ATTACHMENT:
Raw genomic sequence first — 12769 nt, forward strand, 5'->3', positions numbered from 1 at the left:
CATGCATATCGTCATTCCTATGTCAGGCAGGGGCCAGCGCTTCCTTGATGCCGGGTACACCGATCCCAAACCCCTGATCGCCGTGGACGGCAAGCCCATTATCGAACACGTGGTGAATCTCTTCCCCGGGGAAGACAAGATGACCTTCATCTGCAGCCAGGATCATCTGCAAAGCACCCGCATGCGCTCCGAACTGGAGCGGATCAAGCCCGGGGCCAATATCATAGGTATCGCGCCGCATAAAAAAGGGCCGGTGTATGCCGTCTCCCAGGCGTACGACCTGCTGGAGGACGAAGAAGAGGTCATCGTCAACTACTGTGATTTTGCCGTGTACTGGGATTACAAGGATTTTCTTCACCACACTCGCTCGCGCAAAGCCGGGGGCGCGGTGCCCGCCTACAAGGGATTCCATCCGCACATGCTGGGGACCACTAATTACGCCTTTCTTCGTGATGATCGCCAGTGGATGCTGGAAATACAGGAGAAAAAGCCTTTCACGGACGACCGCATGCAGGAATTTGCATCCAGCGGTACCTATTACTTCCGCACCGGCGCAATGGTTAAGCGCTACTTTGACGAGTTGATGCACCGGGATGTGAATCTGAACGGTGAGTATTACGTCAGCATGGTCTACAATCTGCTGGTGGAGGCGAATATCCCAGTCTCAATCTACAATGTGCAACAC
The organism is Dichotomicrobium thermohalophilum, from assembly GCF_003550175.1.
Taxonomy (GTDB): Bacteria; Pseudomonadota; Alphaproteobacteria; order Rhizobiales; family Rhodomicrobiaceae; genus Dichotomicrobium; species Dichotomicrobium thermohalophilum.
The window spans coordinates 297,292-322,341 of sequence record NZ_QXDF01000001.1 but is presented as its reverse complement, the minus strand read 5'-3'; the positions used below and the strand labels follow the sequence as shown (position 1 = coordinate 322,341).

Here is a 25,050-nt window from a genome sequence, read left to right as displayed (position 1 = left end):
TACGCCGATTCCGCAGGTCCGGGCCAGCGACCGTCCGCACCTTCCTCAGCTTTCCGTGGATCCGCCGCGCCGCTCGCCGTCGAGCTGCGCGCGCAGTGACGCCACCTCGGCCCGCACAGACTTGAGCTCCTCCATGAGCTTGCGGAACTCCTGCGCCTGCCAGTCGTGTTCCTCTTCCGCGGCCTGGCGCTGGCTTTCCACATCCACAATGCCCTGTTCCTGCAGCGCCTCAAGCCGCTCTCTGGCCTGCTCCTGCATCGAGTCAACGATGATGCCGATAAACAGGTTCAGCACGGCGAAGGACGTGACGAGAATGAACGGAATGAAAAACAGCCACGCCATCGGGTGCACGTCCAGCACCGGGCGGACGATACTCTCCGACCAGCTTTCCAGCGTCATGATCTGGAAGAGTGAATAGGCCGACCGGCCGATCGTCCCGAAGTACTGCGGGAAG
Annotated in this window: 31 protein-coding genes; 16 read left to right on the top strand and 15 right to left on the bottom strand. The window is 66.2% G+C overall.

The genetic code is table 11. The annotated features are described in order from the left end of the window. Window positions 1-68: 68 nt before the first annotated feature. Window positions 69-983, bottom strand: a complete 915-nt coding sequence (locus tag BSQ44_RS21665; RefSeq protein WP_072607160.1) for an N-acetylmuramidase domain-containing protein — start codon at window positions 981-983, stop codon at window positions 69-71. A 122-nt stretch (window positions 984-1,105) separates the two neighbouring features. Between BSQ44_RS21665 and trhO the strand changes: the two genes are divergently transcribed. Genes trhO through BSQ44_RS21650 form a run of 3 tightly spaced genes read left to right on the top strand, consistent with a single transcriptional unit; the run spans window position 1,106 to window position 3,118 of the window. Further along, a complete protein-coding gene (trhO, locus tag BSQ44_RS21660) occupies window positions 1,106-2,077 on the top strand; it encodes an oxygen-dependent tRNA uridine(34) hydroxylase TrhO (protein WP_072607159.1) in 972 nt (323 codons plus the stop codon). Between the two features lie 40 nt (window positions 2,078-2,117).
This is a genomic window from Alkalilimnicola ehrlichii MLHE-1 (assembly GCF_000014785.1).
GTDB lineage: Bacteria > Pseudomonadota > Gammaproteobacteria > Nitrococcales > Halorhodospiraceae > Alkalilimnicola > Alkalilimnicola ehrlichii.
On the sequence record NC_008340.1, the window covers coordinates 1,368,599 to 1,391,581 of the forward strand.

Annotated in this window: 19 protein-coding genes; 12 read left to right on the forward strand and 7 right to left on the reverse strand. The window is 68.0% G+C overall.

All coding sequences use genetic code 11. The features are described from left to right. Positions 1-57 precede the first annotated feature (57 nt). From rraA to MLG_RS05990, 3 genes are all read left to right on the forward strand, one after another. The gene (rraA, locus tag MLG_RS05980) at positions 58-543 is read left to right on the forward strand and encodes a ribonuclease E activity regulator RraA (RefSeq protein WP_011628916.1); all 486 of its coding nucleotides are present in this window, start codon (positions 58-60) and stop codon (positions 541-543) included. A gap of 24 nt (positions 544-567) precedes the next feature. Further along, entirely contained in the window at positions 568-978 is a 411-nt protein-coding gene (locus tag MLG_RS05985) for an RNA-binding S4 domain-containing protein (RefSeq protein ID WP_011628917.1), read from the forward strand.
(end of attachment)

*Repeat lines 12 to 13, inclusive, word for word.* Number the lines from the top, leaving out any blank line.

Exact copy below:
On the sequence record NC_008340.1, the window covers coordinates 1,368,599 to 1,391,581 of the forward strand.

Annotated in this window: 19 protein-coding genes; 12 read left to right on the forward strand and 7 right to left on the reverse strand. The window is 68.0% G+C overall.